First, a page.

But few voices are as haunting as that of Jan Karski. A young (non-Jewish) Pole, he was recruited into the Resistance, smuggled into the Warsaw Ghetto and the death camp Belzec, then sent on false papers through occupied Europe to Britain and America to tell the world what was happening to the Jews. Reflecting years later on why his message went largely unheeded by Allied politicians and Jewish leaders alike, he said that the tragedy of the Jewish People was that it had no state, no internationally recognised political leadership to make itself heard.
 
We who were born since the establishment of Israel cannot fathom the depth of the difference which the existence of the state has made.
 
Today, the complex political, social and military issues concerning Israel, and the often ignorant and strident rhetoric with which it is discussed, mean that when we so much as hear the country mentioned our anxiety level often instantly soars. Yet this in itself is a measure of engagement, and there are two kinds of involvement from which, whatever our politics, we cannot and in my view should not be free.
 
I don’t know whether to call the first love, fellowship, participation or pride. It concerns each and every remarkable facet of Israel’s life: the replanting of forests and restoration of beautiful plants and animals which filled the land in Biblical times (in which I’ve participated with joy); the creation of medical care and facilities for the elderly which rival anywhere in the world; the deep, enduring  courage and skill of generations of Israeli soldiers (which we respect even more deeply with IS, as well as Hamas and Hizbollah, on the borders); democracy and the vibrancy of free and open discourse; the passion for social justice (such as the daily redistribution by Leket Yisrael of tons of otherwise wasted food to the poor); the establishment of outstanding universities; the brilliance of high-tech achievements; the reputation of Israel’s artists, especially in music and literature.
 
The second is worry, anguish, questioning, fear. It concerns every aspect of the challenges facing the country. How can Israel defend itself in a vicious world? What does that cost in Israeli lives; what does it cost in lives of hapless others? What of the prophetic dream of social and economic justice between different sectors of society, and between all peoples? What of the urgent need for equality of hope and opportunity for Israel’s non-Jewish citizens? What of the consequences of occupation for Palestinians; what of the consequences for Israelis? What of the long term impact on everyone of violence and its rhetoric, angers, wounds and griefs? What of the many in every faith and region who live below the poverty-line with constant food insecurity? What of the future of Israel’s and its neighbours’ beautiful natural environments? What of the future? What of the hope, however distant, for peace?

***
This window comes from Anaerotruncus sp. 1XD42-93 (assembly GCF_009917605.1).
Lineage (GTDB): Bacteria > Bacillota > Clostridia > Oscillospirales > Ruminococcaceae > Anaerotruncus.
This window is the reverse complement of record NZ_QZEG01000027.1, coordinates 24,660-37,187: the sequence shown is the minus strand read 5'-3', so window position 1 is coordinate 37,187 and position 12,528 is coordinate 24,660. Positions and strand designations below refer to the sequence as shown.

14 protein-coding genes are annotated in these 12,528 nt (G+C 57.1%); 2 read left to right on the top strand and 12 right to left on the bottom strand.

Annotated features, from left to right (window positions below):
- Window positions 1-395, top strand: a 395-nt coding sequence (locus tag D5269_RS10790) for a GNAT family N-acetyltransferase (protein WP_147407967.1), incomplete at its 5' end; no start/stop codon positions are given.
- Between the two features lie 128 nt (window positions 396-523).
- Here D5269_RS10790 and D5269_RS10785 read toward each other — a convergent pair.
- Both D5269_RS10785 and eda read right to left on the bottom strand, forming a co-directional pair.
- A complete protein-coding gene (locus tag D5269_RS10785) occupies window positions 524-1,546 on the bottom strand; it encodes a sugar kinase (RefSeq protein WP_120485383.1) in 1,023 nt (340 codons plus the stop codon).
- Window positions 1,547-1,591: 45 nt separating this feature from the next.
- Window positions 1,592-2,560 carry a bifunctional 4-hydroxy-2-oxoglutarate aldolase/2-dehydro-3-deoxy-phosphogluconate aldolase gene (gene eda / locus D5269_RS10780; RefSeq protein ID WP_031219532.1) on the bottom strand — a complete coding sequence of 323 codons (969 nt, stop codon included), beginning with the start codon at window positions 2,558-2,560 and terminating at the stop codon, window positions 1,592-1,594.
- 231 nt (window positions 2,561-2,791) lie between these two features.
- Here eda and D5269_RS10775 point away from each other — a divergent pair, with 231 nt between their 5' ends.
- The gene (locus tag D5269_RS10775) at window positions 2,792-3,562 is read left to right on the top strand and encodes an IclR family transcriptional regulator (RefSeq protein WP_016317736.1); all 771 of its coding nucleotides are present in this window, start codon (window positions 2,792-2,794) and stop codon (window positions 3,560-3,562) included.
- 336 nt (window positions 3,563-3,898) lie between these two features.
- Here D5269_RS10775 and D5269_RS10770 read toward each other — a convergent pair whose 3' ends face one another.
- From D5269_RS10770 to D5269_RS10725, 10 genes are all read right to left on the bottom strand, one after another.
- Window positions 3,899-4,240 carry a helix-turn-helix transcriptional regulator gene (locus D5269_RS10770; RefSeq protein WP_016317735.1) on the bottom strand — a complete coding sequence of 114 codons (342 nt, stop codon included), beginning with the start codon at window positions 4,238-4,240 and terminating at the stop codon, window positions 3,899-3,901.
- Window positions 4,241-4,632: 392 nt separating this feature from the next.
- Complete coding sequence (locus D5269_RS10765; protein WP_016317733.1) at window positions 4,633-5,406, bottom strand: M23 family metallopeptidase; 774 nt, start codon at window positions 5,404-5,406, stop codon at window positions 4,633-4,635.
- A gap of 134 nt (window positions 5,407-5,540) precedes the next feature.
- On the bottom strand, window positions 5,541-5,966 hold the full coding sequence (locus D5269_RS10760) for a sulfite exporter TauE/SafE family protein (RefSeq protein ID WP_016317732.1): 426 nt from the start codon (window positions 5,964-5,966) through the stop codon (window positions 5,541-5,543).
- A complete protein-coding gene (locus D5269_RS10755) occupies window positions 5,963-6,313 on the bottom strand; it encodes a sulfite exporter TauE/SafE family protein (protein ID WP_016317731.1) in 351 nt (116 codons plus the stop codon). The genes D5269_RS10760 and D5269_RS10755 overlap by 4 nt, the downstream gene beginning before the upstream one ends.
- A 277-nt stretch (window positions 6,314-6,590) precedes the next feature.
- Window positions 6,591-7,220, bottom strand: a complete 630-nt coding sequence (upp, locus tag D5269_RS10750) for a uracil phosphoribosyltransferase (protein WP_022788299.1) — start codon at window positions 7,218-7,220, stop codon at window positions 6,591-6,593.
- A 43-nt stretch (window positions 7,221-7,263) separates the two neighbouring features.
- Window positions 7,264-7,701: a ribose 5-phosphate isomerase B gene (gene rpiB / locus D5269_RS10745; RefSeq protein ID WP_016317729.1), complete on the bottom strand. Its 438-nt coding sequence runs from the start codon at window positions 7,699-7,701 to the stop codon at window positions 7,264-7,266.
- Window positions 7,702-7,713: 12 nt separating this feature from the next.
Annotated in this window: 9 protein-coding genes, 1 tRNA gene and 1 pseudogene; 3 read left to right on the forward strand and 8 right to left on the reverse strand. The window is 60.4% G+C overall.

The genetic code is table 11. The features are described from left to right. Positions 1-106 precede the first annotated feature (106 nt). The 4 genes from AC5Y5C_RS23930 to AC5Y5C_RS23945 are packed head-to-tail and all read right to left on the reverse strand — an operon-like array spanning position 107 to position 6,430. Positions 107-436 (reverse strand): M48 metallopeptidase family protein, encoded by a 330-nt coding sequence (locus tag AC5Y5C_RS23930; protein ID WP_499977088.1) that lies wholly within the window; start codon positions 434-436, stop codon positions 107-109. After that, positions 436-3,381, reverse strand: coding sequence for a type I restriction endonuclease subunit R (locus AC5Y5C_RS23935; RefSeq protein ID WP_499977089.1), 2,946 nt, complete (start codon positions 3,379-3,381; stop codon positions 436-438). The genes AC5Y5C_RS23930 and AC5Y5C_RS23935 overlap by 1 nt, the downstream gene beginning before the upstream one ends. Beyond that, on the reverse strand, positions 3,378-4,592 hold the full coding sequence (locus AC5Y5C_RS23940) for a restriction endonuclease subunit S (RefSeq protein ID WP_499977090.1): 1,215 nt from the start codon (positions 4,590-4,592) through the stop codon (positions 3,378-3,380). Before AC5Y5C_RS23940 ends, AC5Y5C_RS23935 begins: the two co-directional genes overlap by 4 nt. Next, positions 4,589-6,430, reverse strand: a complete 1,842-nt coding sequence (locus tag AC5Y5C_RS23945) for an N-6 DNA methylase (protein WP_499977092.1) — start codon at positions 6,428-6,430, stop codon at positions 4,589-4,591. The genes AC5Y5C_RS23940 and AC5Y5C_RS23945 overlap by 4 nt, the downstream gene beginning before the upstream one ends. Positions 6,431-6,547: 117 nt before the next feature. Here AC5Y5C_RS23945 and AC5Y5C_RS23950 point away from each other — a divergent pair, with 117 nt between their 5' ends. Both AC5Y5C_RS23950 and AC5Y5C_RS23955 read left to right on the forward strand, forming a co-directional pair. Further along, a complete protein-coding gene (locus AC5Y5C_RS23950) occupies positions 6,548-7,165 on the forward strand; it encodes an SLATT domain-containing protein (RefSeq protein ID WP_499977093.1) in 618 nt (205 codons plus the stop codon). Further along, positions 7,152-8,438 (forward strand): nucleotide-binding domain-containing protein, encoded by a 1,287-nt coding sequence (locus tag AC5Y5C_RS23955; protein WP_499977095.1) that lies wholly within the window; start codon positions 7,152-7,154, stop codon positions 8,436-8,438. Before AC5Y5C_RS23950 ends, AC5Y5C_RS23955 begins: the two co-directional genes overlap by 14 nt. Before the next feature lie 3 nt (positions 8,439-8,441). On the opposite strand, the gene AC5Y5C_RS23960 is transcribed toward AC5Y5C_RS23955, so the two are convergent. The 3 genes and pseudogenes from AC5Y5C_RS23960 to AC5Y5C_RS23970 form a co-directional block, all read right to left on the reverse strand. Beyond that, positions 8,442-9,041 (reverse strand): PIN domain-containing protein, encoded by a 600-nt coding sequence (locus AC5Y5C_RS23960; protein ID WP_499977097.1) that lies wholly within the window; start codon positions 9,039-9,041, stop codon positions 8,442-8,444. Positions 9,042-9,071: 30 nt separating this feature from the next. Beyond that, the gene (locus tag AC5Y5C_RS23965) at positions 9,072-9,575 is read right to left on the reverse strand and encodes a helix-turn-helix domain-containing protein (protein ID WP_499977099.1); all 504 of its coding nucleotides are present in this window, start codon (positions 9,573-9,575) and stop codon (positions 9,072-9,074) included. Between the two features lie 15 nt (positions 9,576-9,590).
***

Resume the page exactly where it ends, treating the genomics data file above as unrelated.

We care. We worry. My argument is simply that we should and must do both. We are not at liberty not to care, or to fail to turn that care, wherever we live in the world, into active engagement. There is no sphere in which there is not good we can do; possibly no other country in the world has so many avenues to express the ideals of tzedakah and hesed, justice and compassion, both hands-on and from a distance.
 
I don’t believe that every single Jew must necessarily live in Israel. I believe also in vibrant Jewish communities across the world. I believe in partnership and interaction with people of all faiths and none in the pursuit of universal ideals and the creation of free, open and plural societies. But I do know that wherever we live, our destiny is bound up not just with all humanity and life, but specifically with the Jewish People and that Israel is a central part of this identity and peoplehood. Israel concerns us all, and the more we can turn that concern into blessings, the better.

The work of the living God

‘By open, I mean open’, he said, ‘We’re all together here, Jews, Christians, Muslims; we’re all human beings and that’s what’s important to me’. I’m sitting in the kitchen of the artist Eytan George with his cat on the chair next to me. ‘When I came to Acco after the accident, I fell in love with the place. When I first moved in the neighbours’ children used to throw stones at the cats. Now if they find an injured animal we take it to the vet together. I make art out of stones and rubbish. When the police first saw me picking things up they asked for my identity card; now they drop things round at my door.’ His home is full of beautiful ceramics, the garden full plants he has grown. The artwork, crafted of the simplest things, rice, pebbles, richly coloured threads, has a haunting grace, especially the depiction of his beloved horses. What he sells is for the benefit of Reuth, the rehabilitation hospital in Tel Aviv which brought him back to health.

From his home we go together to Kishorit, a caring community of adults with special needs. We rejoice in the organic vegetable garden where the broccoli and sweet peas, the tomatoes and peppers set a challenge for our little synagogue garden. ‘Would you like to see the goats?’ ‘But of course!’ The smallest kids are scarcely one day old. After a while I retreat, nibbled by a dozen small but versatile mouths. Across the yard are the free range organically fed chickens, laying thousands of eggs each year. I’m hoping we shall have some too in our back yard; the local foxes have already voted unanimously in favour. I meet James, who lives here, whose Bar Mitzvah in our synagogue on Shabbat Chanukkah I remember with love. He’s spent the morning picking strawberries. On Friday he’ll be running the half marathon. There are people in this village of all ages, from every kind of background.

The next day Simon Lichtman and Rivanna take me to the Nissui (experimental) school in the centre of Jerusalem, a supporter for over twenty years of their work in bringing Arab and Jewish Israeli children together. The hallways are cold in the bright February morning but the school is warm with affection for the children. We sit with the headmaster and discuss the importance of encounter in education, of the creation of a confident understanding of self which is open and nuanced, rich with the plurality of the cultures which nourish us and open to others who are different from ourselves. To have such a dream in times of ease is one matter; to refuse to abandon it in years of threat and tension is another.